παράσπονδος -> contrary to a compact, contrary to a treaty

spiros

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παράσπονδος -> contrary to a compact or treaty

From LSJ, even the 1996 version. Shouldn't compact be contract?
« Last Edit: 17 Jan, 2021, 16:00:12 by spiros »


billberg23

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I found the following site the most useful: meaning - Difference between "compact" and "accord" - English Language & Usage Stack Exchange. In the popular mind, the two words (“compact” and “contract”) have the same meaning. I doubt that there is much difference between U.K. and U.S. usages. In a strictly legal sense, a “compact” is a certified accord based on agreement about an issue of mutual interest, while a “contract” is an agreement on remunerated goods or services. Ancient authors from Thucydides on seem to take παράσπονδος in its literal sense, i.e. violating a σπονδή, a treaty or accord over an issue of mutual interest — hence, violation of a compact.
LSJ, at the end of its σπονδή entry, does mention papyri that seem to indicate that σπονδή could be used (in the 2nd & 3rd centuries) in the sense of “contract” [III.1 money payment in addition to rent inkind, POxy. 101.19 (ii A.D.), etc. 2. douceur, gratuity, σ. παιδαρίοις ib.1207.10 (ii A.D.), etc. 3. fee paid to officials, ib.1284.16 (iiiA.D.), etc.] — however, there seems to be no evidence that ancient authors had this meaning in mind with παράσπονδος.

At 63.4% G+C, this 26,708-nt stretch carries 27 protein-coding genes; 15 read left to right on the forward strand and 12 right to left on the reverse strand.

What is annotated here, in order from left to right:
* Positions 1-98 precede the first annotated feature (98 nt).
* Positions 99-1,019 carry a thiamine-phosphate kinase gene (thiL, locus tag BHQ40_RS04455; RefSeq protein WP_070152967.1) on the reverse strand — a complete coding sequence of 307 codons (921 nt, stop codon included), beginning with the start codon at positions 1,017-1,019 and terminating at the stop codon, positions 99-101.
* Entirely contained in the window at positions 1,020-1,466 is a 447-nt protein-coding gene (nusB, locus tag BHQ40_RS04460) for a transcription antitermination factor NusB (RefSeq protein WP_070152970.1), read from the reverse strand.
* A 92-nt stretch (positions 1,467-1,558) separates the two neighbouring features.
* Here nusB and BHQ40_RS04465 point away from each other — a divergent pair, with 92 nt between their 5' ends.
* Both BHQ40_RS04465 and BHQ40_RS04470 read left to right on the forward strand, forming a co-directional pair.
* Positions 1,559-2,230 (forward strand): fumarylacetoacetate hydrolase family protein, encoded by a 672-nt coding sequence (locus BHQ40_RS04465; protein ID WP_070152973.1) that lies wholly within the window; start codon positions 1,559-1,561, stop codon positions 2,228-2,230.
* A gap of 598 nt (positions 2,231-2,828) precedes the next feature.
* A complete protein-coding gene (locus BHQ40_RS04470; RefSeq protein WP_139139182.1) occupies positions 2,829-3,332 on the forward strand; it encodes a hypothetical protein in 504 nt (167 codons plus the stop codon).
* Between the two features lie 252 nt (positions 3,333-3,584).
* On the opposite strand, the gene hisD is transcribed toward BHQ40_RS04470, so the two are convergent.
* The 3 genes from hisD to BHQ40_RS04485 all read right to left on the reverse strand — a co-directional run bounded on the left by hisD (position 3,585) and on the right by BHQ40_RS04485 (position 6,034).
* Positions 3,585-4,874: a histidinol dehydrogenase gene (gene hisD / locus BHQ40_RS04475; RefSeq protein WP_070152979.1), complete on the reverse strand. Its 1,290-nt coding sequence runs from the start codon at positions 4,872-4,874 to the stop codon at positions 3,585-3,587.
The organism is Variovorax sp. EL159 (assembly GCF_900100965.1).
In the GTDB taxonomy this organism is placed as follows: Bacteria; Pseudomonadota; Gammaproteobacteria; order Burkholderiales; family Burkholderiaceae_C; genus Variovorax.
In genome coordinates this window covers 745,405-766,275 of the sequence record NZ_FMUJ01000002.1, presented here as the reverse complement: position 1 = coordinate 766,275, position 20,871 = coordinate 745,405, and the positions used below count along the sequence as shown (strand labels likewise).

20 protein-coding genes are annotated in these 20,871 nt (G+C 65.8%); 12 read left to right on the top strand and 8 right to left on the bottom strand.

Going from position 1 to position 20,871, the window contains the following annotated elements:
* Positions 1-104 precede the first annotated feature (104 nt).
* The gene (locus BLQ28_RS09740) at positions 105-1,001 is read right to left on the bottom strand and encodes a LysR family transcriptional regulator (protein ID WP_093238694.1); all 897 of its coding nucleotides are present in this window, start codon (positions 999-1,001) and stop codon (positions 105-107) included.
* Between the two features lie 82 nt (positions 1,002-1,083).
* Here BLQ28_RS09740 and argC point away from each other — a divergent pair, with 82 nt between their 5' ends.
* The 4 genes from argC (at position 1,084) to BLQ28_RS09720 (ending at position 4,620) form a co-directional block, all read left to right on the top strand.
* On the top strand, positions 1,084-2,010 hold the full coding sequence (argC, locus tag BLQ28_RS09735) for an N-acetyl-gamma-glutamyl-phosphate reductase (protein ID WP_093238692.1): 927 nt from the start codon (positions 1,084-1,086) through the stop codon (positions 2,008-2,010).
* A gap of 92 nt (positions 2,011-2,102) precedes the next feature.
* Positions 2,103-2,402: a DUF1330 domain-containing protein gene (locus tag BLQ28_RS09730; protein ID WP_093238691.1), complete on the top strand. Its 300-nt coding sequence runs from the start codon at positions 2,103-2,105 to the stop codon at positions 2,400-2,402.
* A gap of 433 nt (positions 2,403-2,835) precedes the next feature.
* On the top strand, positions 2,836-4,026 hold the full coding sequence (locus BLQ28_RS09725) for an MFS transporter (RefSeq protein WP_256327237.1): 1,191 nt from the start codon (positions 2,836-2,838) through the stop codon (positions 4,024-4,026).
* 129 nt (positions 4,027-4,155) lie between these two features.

spiros

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Is the usage of the word compact as a contract current? I mean I was not aware of it until now.

compact
From Latin compactum (“agreement”).

An agreement or contract.
Synonyms
agreement, contract, pact, treaty
compact - Wiktionary


billberg23

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No, I don't think "compact" is used to mean "contract" in formal U.S. usage (you'd know better than I whether British usage is different).  At least, I've never used it that way, and haven't heard it used that way.  Instead, "compact" appears in certain formulaic expressions like "Let's you and me make a compact," i.e. to do something or to behave in a certain way, very much like AG σπονδή.



 

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